Appears quite reasonable to me, from as much as can be told. Also us hoofcare professionals are much more comfortable in the cold than working in the heat... so long as we can keep from getting a chill in the back!
Great that your horse has developed such hard, dry feet. Don't have much experience of snow where I'm from, so surprised to hear it dries them out!
I'll just point out what I see - green lines indicate where it appears the hoof *should* be if healthy, red lines indicate what appears wrong, blue lines show approx how I'd be trimming to facilitate growth of healthier form. *Pics/angles aren't the best for accuracy either, so take it as a rough idea only.
That back right looks like it has a 'broken back' hoof/pastern angle, seems this is likely due to stretched toes & 'under run' heels - they appear a bit longish but crushed forward. Hard to really tell with only that sole angle too. Possibly the heels could come down a smidge more, but if they're as run forward as it seems & it's not appropriate to lower them, 'bevelling' the heels at the ground surface will start to bring the bearing surface back and allow them to grow more upright. Ensuring the quarters are kept back to sole level, 'scooped' in relation to heel & toe, if/as necessary will be helpful, for the heels & also to relieve the excess stress which is causing the quarter flares. As will be keeping those bars down.
I'd bevel the walls from just inside where they 'should' be, such as it appears the farrier may have indeed done - hard to tell with those angles, so drew on your pics to point it out. This goes for both stretched toes and quarters.
Again hard to be accurate with that angle, but it does appear that front foot is a little 'clubby'. This just means that it's higher heeled than would be 'ideal' and often this just happens to one front foot - the other may be flatter. Also it's a matter of degrees and this doesn't look like anything at all major. *While I describe it as higher than 'ideal' that's not at all to say it 'should' be just cut down to match the other. It is usually a body/injury/postural thing & may well be 'right' for that particular horse. Whether that's the case or not, I think if it's going to change, it needs to do so with the help of a bodyworker or such, and done gradually. Too many ifs, buts maybes to go into there & couldn't say what may be best over the net anyway. So I'll just assume the heel height isn't/can't be changed.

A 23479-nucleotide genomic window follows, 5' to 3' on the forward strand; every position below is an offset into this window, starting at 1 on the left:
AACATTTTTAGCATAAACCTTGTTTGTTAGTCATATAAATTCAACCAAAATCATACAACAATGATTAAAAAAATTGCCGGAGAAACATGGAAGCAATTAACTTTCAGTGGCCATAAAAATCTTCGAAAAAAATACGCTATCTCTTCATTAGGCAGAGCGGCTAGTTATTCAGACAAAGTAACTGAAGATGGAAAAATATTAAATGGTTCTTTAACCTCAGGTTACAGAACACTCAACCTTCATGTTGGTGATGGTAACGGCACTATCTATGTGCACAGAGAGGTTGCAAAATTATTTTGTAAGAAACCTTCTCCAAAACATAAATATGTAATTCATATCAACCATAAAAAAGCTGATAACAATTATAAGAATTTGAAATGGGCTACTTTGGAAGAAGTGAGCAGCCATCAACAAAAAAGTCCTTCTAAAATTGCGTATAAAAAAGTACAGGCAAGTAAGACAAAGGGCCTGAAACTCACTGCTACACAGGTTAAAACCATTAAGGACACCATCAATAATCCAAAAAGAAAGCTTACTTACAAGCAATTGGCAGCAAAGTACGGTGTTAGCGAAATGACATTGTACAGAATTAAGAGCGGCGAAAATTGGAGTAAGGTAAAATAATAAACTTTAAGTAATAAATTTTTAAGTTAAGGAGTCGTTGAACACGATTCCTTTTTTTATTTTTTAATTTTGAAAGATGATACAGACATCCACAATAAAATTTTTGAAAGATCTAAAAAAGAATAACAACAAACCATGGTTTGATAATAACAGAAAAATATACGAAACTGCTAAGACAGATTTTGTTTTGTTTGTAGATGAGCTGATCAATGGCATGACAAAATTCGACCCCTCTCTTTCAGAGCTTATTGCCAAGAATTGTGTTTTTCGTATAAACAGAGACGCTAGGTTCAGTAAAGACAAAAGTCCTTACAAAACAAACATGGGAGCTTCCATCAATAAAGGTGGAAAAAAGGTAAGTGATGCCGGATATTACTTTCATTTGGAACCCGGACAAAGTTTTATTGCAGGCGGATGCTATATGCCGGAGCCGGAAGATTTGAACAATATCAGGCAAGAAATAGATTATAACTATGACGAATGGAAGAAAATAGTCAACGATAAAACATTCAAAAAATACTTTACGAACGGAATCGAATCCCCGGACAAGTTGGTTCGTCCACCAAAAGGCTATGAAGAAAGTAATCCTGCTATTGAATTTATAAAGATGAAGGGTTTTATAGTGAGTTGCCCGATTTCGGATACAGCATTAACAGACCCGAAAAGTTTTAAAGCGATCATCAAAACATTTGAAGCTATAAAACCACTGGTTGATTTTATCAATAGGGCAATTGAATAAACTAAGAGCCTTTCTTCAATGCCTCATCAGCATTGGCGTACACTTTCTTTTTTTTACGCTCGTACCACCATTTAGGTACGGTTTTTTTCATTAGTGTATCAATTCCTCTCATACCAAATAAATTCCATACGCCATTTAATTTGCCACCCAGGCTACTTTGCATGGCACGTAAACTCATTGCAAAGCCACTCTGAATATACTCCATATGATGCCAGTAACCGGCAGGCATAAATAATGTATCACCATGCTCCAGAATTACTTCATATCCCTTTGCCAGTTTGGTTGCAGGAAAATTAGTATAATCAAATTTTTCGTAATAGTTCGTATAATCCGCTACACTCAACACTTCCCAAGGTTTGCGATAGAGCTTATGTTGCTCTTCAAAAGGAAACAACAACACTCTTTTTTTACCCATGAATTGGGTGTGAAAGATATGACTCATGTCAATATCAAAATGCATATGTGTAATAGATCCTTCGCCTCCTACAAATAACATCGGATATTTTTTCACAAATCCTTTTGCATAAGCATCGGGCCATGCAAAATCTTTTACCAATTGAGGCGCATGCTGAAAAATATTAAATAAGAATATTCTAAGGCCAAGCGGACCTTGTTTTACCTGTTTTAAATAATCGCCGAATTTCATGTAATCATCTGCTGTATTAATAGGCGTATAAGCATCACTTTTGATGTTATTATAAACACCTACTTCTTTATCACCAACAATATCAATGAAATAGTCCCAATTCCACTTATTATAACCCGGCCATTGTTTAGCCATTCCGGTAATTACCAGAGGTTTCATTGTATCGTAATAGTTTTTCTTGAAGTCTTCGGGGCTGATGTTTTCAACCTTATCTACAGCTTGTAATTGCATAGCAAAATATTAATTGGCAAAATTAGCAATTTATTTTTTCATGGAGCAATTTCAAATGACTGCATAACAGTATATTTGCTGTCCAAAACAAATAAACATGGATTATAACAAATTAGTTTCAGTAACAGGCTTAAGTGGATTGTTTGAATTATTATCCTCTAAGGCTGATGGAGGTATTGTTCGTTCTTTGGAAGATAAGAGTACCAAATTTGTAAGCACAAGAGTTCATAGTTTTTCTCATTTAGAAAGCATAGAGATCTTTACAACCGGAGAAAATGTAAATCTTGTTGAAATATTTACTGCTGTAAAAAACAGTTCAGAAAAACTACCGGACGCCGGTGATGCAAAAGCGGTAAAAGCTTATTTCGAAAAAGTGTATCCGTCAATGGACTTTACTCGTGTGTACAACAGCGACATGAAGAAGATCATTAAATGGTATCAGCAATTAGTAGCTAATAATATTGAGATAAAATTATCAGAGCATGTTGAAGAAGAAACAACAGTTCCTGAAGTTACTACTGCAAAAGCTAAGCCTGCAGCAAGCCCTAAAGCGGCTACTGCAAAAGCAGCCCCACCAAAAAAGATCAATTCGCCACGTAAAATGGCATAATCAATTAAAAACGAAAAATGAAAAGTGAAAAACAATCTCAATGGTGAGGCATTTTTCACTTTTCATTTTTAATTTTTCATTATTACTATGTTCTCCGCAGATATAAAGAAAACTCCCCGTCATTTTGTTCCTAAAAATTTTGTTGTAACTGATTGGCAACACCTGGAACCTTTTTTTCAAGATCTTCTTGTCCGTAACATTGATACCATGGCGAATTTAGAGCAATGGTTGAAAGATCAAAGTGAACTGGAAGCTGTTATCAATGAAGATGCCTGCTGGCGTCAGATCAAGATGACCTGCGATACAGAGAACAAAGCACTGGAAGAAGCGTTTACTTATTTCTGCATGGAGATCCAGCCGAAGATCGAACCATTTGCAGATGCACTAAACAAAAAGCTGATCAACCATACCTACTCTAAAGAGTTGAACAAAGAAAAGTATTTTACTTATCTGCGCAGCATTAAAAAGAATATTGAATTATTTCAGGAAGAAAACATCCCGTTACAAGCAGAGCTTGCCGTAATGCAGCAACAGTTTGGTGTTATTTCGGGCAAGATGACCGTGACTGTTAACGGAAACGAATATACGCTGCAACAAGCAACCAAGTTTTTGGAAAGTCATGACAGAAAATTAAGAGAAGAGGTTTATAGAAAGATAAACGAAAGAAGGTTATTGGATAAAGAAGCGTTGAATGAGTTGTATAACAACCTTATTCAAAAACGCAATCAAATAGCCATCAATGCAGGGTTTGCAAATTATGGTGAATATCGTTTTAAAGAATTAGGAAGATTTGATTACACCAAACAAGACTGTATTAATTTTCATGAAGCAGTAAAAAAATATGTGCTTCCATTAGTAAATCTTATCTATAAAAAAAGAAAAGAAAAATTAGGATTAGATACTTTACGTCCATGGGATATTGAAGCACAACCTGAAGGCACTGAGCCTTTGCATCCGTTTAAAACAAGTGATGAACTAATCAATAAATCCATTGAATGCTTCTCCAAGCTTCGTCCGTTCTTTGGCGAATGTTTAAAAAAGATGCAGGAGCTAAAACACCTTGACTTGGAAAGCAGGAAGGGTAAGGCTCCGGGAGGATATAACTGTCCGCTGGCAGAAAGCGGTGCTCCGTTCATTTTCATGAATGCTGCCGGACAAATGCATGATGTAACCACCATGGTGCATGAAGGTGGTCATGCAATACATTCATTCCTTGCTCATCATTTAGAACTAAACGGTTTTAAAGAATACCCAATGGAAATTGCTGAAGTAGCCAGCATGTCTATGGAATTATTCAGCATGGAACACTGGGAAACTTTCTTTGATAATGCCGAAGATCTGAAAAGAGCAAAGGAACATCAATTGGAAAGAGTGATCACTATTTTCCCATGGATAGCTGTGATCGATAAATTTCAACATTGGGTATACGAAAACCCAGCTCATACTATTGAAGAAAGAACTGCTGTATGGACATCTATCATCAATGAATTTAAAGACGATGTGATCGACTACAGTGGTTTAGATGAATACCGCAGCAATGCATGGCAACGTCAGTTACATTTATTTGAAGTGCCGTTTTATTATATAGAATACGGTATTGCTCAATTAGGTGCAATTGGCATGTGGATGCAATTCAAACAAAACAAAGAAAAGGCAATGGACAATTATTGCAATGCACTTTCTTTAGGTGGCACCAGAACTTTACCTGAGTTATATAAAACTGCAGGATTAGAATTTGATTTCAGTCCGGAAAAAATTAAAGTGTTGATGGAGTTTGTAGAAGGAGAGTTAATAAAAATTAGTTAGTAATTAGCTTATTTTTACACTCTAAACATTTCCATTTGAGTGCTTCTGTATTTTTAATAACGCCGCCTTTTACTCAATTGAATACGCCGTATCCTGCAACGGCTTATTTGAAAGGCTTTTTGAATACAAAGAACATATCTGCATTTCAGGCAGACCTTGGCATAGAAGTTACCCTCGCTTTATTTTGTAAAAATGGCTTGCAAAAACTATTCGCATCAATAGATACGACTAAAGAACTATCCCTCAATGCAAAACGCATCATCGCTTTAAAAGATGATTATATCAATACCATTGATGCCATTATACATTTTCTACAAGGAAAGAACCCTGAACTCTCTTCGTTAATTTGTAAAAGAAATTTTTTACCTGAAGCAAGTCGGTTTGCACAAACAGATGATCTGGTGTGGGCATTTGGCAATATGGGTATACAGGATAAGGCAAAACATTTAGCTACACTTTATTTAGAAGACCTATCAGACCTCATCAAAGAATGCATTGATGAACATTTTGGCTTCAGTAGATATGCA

So, as per the red line, this foot appears to have a bit of a 'broken forward' h/p angle due to the high heels. This can potentially be problematic due to the way the joints sit together and also that it means the toe of P3 will be pointing into the ground more and the rear of the foot may get too little stimulation/ground contact to be strong & prevent contraction. Protecting the toe sole and using a 'frog support' foam wedge or such, to give more support & stimulation to the recessed frog may therefore be helpful.
I would be careful to keep the toes backed/bevelled, well, to keep extra leverage forces from stretching/flaring them, and whether or not the heels need to remain high(in a 'clubby' or otherwise foot), IME the extra length shouldn't be carried through the quarters, so they need to be 'scooped' if/as necessary to keep them at sole level.